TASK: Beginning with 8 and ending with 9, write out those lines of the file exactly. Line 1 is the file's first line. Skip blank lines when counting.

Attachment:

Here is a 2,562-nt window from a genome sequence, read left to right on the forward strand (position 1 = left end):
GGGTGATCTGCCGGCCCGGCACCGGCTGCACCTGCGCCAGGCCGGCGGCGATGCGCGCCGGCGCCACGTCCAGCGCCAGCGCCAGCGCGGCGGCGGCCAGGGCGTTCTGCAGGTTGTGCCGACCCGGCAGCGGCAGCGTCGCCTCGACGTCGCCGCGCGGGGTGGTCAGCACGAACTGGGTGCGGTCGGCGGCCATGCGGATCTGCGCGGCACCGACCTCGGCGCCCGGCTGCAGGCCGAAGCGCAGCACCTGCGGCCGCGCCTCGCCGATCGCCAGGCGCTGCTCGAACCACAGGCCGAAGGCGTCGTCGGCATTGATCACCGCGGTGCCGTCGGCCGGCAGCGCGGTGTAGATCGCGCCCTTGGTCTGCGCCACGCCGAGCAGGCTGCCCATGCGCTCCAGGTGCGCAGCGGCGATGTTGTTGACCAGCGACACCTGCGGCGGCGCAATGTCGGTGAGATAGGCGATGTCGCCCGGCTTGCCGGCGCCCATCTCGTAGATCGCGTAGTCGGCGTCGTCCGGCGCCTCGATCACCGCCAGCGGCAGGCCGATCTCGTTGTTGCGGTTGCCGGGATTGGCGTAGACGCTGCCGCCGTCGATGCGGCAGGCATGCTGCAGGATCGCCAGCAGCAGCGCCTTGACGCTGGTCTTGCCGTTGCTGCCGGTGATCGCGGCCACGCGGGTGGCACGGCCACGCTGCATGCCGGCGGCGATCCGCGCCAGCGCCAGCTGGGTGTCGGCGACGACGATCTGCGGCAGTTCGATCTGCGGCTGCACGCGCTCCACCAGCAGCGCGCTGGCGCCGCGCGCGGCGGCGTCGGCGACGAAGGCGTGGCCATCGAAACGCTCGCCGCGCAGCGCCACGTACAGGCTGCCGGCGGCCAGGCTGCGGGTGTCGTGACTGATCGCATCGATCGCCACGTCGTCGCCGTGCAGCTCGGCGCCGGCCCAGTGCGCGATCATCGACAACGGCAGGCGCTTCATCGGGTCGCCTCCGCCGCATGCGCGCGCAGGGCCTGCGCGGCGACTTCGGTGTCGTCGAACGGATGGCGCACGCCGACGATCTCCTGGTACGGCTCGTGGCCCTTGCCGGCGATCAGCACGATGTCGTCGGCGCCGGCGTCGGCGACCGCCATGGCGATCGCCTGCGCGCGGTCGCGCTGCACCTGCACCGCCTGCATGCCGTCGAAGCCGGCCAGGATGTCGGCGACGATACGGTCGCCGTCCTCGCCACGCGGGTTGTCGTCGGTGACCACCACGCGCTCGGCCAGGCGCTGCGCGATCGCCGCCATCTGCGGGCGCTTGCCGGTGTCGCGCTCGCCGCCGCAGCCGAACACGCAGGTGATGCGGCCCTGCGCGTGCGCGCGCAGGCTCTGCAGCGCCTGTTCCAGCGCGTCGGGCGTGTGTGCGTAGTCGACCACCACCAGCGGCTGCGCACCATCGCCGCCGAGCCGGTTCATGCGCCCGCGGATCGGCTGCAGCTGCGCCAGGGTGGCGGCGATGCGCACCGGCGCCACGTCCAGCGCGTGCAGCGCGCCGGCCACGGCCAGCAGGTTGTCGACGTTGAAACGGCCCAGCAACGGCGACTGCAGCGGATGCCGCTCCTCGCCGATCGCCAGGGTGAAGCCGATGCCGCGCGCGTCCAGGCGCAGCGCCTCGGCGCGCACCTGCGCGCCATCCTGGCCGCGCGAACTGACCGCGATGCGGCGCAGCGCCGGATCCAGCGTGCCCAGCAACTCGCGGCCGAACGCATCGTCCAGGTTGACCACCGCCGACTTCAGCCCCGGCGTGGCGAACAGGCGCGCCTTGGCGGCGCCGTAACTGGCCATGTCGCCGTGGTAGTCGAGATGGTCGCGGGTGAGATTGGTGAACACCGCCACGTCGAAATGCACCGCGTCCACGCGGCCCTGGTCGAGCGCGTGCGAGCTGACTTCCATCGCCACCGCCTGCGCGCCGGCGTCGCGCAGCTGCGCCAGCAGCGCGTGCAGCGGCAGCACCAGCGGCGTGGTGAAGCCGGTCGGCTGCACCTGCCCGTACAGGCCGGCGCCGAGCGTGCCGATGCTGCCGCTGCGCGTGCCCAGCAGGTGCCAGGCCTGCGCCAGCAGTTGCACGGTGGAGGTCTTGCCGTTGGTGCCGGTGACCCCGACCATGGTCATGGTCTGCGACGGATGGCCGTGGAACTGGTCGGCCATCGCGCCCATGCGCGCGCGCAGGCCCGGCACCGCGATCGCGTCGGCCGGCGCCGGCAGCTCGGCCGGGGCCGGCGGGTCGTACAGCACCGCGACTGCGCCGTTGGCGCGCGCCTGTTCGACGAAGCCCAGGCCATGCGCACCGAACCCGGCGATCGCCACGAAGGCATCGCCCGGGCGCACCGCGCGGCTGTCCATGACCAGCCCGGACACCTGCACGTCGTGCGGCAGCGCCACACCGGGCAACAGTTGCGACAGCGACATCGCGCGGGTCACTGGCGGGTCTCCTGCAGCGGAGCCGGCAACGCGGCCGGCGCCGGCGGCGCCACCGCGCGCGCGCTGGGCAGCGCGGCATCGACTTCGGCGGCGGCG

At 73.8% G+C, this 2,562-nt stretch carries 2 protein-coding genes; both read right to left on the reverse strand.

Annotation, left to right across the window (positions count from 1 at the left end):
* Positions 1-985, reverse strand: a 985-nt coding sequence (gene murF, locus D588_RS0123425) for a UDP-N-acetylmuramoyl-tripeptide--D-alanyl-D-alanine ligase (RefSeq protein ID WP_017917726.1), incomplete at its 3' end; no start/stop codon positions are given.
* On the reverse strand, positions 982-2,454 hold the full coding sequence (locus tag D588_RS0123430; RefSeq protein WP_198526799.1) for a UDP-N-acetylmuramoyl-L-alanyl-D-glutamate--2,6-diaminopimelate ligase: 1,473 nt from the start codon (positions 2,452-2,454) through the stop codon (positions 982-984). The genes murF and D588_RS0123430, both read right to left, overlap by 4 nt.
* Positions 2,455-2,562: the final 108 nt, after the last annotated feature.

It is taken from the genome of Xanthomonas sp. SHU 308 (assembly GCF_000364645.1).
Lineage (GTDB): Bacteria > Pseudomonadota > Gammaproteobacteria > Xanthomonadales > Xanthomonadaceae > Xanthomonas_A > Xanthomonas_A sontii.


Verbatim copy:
It is taken from the genome of Xanthomonas sp. SHU 308 (assembly GCF_000364645.1).
Lineage (GTDB): Bacteria > Pseudomonadota > Gammaproteobacteria > Xanthomonadales > Xanthomonadaceae > Xanthomonas_A > Xanthomonas_A sontii.